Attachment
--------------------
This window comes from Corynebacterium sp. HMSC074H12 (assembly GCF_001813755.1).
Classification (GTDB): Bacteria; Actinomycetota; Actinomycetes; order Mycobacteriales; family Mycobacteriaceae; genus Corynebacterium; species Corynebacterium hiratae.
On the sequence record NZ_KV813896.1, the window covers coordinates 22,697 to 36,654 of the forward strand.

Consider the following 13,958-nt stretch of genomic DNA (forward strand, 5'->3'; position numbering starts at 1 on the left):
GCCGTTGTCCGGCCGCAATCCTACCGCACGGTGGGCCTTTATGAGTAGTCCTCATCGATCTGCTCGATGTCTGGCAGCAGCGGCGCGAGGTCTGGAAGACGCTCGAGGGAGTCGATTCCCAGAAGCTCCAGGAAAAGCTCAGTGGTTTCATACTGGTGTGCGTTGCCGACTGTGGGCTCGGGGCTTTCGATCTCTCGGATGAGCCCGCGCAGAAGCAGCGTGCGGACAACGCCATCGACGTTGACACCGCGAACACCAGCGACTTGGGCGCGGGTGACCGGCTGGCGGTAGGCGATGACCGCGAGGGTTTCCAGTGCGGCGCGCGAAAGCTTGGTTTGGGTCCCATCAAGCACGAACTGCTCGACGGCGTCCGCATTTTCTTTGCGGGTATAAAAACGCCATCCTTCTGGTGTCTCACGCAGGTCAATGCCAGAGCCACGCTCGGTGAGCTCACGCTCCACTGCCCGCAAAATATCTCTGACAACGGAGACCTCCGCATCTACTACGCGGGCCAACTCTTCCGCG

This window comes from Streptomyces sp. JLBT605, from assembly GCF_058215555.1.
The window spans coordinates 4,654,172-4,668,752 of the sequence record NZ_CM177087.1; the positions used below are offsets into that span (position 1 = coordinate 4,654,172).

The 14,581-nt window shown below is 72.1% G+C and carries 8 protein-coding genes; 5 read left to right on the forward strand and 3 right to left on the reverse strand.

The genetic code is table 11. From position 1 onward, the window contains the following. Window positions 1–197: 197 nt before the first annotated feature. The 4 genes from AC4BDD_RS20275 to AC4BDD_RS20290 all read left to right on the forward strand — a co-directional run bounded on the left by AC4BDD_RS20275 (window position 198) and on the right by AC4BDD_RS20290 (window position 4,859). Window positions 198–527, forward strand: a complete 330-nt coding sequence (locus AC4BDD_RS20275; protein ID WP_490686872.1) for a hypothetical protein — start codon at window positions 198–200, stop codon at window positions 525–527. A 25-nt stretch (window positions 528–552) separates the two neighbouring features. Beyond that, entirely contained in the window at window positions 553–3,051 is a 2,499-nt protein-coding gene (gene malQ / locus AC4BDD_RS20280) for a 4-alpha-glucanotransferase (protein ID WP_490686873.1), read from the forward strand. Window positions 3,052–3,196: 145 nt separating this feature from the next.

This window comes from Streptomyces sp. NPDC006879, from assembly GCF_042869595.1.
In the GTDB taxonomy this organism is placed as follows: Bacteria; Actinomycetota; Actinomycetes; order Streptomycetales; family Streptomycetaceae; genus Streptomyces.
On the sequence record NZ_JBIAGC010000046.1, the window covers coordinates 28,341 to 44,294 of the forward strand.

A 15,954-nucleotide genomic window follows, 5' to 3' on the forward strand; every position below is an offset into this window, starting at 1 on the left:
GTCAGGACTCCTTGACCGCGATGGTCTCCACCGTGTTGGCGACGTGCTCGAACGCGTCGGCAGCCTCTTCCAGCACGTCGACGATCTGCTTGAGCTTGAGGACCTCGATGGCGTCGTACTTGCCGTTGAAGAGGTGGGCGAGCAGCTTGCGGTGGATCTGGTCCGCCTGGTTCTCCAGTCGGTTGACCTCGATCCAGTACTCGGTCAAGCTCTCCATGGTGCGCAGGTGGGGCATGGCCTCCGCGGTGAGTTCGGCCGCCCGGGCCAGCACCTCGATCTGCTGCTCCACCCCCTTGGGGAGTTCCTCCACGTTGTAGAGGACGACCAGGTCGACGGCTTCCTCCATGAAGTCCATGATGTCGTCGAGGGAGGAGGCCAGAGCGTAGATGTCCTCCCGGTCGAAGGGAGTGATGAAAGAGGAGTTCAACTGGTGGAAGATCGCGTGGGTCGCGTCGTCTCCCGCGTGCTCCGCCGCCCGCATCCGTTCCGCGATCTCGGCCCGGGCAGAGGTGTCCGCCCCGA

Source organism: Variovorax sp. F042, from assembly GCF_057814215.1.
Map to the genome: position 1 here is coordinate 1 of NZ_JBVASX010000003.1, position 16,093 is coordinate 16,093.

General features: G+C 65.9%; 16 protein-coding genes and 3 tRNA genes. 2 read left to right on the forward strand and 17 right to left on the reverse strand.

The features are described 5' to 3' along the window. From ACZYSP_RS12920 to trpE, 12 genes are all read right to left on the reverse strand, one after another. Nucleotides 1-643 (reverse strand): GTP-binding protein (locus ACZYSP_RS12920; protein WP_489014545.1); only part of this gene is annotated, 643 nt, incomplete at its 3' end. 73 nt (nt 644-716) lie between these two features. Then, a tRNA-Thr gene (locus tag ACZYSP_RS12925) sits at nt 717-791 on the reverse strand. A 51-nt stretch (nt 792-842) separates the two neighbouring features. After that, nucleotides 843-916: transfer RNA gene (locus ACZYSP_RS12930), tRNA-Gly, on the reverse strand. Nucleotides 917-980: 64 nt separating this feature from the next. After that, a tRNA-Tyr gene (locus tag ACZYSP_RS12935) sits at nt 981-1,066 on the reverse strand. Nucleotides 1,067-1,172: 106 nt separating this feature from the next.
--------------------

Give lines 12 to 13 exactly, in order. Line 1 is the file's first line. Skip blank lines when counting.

On the sequence record NZ_JBIAGC010000046.1, the window covers coordinates 28,341 to 44,294 of the forward strand.

A 15,954-nucleotide genomic window follows, 5' to 3' on the forward strand; every position below is an offset into this window, starting at 1 on the left: